Rohingya refugees gather at a market in a refugee camp in Cox's Bazar, Bangladesh. Reuters
Shah's father Mohammad Selim said his son was a miracle child. "Allah saved my kid that night. All praise to Him," said Selim, an imam at a mosque at Balukhali refugee camp.
Now Foxtrot has his own Instagram account -- called "humanitarian_pup" -- with regular updates on his activities around the camps.
Human rights groups have long campaigned for the nearly half a million effectively stateless Rohingya children in Bangladesh’s refugee camps to be allowed access to quality education, warning of the costs of a "lost generation."
Britain is on the brink, particularly where the coronavirus is concerned. More than two million people in northeast England face new restrictions because of a surge in coronavirus cases.
In these desperate times, in which the populist virus is wreaking havoc with the world, we must take little pleasures wherever we can find them. Like the little pleasure I take seeing Boris Johnson stumble, splutter and “er, ah, um” his way through his encounter with the Liaison Committee. It is a pleasure born of the fact that the prime ministerial grilling by select committee chairmen and women was my idea, many moons ago.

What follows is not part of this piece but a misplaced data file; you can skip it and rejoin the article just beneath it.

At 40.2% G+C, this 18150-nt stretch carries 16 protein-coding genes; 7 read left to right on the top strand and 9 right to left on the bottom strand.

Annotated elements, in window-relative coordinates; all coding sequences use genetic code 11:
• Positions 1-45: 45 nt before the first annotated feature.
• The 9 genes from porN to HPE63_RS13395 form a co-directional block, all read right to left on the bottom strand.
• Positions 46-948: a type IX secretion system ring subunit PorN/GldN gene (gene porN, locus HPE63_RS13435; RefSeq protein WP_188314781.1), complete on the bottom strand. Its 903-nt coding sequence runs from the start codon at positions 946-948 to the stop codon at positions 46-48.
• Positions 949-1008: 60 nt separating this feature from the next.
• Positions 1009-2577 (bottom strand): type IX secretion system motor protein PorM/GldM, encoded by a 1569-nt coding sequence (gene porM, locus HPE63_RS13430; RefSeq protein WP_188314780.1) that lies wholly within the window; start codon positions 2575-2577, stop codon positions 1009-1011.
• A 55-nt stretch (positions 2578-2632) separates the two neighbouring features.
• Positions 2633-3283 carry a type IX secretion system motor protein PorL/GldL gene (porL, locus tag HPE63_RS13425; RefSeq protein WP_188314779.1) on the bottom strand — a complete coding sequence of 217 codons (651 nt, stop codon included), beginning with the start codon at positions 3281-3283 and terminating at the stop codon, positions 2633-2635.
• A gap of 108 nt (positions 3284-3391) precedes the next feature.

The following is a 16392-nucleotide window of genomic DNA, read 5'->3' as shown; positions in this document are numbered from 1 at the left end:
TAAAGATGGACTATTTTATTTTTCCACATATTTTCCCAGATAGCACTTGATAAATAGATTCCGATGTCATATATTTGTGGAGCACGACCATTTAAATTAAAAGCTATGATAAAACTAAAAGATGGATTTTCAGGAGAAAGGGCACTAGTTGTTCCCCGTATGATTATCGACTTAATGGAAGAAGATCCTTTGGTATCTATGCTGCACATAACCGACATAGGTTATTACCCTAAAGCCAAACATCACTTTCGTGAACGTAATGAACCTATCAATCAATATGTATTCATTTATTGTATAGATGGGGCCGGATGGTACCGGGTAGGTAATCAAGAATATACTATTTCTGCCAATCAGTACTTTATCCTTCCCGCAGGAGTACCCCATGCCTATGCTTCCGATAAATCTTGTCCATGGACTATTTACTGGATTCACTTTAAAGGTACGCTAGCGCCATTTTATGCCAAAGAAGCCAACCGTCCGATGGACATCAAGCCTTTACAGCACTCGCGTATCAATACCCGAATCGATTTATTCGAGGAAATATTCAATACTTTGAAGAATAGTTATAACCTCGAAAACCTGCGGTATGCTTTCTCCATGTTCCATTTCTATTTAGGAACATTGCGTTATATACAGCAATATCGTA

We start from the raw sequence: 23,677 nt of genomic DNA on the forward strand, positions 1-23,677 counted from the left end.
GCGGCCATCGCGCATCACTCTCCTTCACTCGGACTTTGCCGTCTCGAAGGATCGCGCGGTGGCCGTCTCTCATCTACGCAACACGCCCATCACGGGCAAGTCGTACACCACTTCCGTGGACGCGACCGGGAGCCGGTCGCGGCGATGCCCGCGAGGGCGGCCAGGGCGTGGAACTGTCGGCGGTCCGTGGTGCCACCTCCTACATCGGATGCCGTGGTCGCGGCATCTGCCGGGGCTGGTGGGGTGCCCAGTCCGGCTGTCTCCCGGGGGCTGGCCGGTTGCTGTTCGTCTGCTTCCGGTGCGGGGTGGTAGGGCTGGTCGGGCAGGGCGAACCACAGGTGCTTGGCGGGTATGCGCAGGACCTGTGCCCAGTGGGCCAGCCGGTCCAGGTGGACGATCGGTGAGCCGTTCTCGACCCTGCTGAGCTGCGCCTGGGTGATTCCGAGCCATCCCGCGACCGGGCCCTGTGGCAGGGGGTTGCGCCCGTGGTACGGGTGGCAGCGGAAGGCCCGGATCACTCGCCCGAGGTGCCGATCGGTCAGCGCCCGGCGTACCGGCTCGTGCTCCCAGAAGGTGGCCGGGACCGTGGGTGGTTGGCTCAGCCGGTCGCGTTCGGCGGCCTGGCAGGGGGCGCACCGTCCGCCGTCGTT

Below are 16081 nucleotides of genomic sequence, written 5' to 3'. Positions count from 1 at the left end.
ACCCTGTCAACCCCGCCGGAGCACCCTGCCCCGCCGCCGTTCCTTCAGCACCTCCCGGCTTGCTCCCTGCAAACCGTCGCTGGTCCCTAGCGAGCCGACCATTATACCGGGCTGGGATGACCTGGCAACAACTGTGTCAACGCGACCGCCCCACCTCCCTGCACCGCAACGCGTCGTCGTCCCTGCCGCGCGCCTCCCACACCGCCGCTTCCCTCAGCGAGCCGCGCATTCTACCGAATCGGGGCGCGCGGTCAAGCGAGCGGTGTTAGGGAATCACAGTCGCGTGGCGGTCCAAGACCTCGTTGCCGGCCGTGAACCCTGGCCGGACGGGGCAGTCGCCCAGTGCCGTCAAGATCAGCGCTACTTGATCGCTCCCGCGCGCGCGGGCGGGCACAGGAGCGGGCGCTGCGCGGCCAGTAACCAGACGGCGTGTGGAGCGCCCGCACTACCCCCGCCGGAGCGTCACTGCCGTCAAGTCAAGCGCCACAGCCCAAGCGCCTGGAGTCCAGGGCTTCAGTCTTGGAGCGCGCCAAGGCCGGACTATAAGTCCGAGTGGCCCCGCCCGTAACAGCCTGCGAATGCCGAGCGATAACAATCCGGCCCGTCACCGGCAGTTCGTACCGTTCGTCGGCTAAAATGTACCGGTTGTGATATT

One presidential candidate is jetting across the country, hitting as many swing and in-play states as possible in this pandemic-shortened campaign season. The other is staying close to his home, which doubles as a sort of campaign headquarters.
Late in the fourth year of the Trump presidency, the United States is confronting a far more dangerous war than the “forever wars” he says he is ending. This is a multiphase conflict begun by the president himself, with new battle fronts opened daily. The deadly combat can end only if he is voted out of office.